A possible scenario could be to show your ads in this campaign on desktop computers only and create another “call only” campaign for mobile devices. To discourage Google to show your ads in this campaign on mobile devices, you can use bid adjustments and set a very low bid for mobile devices. You can also, somewhat, optimize the same ads to show on desktop and mobile devices with the help of ad extensions. There is more on the ad extensions in the following section.

5.    Location Options

Google offers a comprehensive set of location options – especially if you have chosen “all features” campaign type. You can choose to show your ads in all countries, a specific country, a specific city, or a region. Just type the name of your required location and see the options Google offers.

The ability to exclude location is very useful for precise geographic targeting. For example, if you offer countrywide services but do not offer them in a few states or areas, you can easily select your country to show the ads and exclude the specific states or areas.

You can also choose to show your ads within a specific radius, regardless of the area or city. Click on the Advanced search, and then click Radius targeting.

There are a few advanced location options as well. Understanding the following three points will enable you to choose the optimal setting.

People in: When someone searches on Google, Google determines the physical location of the searcher by the IP address of the device. This enables Google to know the approximate precise location of the searcher – unless the searcher is using a proxy, which is not very common. In addition to the IP address, Google might use Wi-Fi for desktop and mobile devices, and GPS along with cellular tower location for mobile devices to determine the location.

People searching for: People use keywords to search for something in a specific area. For example, a searcher might search for “blue BMW for sale in Washington.” This falls in the category of “people searching for.” So, if you have set your location options to show your ads to people searching for blue BMW in Washington, your ad will appear against this keyword even if the searcher is not physically present in Washington.

Show interest in:  This option is quite broad. According to Google, it determines interest of the searcher by terms used in the search, past searches that indicate an interest in location, the searcher’s past physical locations, searches on Google maps, country-specific Google domains, like Google.ae for UAE, and even the content and the context of the website where the ad is showing. Quite broad criteria to determine interest! Usually, experts have not shown any particular dislike for Google’s methods of determining interest. However, keep a sharp eye on it as it may drain your Google Ads budget on unproductive clicks.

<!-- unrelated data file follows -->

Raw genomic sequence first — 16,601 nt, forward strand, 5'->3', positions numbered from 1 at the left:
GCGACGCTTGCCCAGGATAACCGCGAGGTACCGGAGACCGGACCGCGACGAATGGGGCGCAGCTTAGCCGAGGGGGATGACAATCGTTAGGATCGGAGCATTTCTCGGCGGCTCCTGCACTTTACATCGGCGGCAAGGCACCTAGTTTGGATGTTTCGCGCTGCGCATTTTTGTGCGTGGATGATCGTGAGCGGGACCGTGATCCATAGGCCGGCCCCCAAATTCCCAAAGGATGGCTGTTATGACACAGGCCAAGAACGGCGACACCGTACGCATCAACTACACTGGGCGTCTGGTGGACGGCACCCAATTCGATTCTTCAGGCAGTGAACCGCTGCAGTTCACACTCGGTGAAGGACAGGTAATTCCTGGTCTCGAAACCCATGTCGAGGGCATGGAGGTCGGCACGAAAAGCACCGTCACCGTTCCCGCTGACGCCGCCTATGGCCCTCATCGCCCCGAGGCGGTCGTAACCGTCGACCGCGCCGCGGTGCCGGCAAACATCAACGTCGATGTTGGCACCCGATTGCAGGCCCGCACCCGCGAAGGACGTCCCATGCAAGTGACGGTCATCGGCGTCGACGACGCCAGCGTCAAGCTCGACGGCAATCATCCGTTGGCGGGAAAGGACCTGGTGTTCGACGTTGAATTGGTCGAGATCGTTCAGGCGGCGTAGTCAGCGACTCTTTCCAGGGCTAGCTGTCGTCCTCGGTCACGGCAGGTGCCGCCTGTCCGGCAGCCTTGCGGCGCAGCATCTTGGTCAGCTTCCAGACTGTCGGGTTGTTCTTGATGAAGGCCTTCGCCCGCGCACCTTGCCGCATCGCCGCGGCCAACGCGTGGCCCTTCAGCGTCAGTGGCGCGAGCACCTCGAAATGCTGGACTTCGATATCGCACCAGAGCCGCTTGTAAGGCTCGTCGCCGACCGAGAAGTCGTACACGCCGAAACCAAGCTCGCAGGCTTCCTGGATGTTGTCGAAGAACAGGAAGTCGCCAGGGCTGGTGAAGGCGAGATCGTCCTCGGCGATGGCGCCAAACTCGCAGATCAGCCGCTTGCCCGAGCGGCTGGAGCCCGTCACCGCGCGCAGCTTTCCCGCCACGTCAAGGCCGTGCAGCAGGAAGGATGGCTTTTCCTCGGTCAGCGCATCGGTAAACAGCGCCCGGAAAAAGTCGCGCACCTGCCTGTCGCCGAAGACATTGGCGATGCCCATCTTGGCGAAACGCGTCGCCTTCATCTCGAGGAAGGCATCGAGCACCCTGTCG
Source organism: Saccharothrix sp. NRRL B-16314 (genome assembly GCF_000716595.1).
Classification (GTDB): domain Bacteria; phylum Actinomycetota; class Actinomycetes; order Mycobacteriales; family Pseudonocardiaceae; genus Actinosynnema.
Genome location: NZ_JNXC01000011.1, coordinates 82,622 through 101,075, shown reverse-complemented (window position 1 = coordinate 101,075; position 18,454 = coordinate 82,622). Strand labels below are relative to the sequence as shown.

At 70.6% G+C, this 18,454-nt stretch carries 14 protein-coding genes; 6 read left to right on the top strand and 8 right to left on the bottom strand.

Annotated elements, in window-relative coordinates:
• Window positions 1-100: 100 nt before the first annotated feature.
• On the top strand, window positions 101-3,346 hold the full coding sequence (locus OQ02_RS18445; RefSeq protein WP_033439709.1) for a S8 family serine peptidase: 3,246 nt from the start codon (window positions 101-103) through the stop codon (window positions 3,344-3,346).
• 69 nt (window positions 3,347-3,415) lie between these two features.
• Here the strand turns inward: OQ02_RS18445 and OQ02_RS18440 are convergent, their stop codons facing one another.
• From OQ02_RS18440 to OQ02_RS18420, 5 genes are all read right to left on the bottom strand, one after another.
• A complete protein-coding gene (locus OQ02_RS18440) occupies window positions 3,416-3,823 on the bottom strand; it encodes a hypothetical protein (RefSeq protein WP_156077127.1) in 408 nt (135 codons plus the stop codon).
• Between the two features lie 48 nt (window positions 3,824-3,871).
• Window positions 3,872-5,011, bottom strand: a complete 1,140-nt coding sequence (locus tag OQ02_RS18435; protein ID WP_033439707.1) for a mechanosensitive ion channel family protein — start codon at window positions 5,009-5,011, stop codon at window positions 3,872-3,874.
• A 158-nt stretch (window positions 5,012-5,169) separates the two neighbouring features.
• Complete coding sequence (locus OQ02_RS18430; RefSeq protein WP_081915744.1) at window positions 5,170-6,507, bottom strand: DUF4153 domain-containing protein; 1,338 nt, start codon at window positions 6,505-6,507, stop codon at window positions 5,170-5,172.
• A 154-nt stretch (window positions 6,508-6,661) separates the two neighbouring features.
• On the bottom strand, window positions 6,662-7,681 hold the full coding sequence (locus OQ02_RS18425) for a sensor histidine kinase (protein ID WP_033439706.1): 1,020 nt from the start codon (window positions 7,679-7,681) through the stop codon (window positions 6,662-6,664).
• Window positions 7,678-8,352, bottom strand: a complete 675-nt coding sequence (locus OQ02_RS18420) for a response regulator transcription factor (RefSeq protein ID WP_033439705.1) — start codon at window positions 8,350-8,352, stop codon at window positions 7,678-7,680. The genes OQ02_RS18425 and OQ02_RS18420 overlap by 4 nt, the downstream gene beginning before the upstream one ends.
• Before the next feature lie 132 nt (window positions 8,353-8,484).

6.    Language Settings

Google determines the language of a searcher by the Google interface the searchers choose in their Google search pages. As Google does not translate your ads to other languages, it makes sense to choose the language your ads are written in. However, if you believe that your target searchers can understand your ad and the landing page regardless of their chosen language, you can select more than one language in the language settings.

7.    Bid Strategy

Bid strategies are concerned with how and how much you would be paying to Google for your goals. After reading this guide, have a look at the related resources at the end and read the guide titled understand Google Ads bid strategies in detail.

Bid strategies can be divided into two broad categories: automated bid strategies and manual bid strategies. Automated bid strategies include Target Search Page Location, Target CPA (Cost-Per-Acquisition), Target Return on Ad Spend, Target Outrank Share, and Maximize Clicks bidding strategies.

In automated bidding strategies, you define your goal, set some limits and let Google manage your bids. You give Google the freedom to increase or decrease your bids depending on the likelihood of achieving your goal. Automated bidding strategies can be useful in many scenarios. However, if you choose to use automated bidding strategies, keep in mind that Google’s decision algorithm might have some flaws or it might not be suitable for your specific circumstances. Keep an eye on the performance of your campaigns and make timely adjustments.

In addition to automated bidding strategies, you have the option to set your bids manually. Many advertisers find it useful to experiment with lower bid values for a week, gather and analyze the data, and then revise and optimize the bids.

5.    Ad extensions

Ad extensions are a very useful feature and we highly recommend that you use it to its full potential.

A sample Google SERP with Ad Extensions Explanation

The amazing thing about ad extensions is that it makes your ad prominent and engaging but does not cost anything extra. In fact, ad extensions increase your quality score resulting in lower costs – something more than a win-win.